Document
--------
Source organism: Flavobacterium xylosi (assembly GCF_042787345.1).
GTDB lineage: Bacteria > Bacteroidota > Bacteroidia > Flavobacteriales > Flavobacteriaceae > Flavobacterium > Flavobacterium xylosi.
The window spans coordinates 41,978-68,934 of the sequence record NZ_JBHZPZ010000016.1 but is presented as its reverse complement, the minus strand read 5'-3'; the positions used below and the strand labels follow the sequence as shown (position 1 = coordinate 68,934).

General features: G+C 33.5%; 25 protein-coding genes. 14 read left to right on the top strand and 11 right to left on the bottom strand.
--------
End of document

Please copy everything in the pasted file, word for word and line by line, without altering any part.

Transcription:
Source organism: Flavobacterium xylosi (assembly GCF_042787345.1).
GTDB lineage: Bacteria > Bacteroidota > Bacteroidia > Flavobacteriales > Flavobacteriaceae > Flavobacterium > Flavobacterium xylosi.
The window spans coordinates 41,978-68,934 of the sequence record NZ_JBHZPZ010000016.1 but is presented as its reverse complement, the minus strand read 5'-3'; the positions used below and the strand labels follow the sequence as shown (position 1 = coordinate 68,934).

General features: G+C 33.5%; 25 protein-coding genes. 14 read left to right on the top strand and 11 right to left on the bottom strand.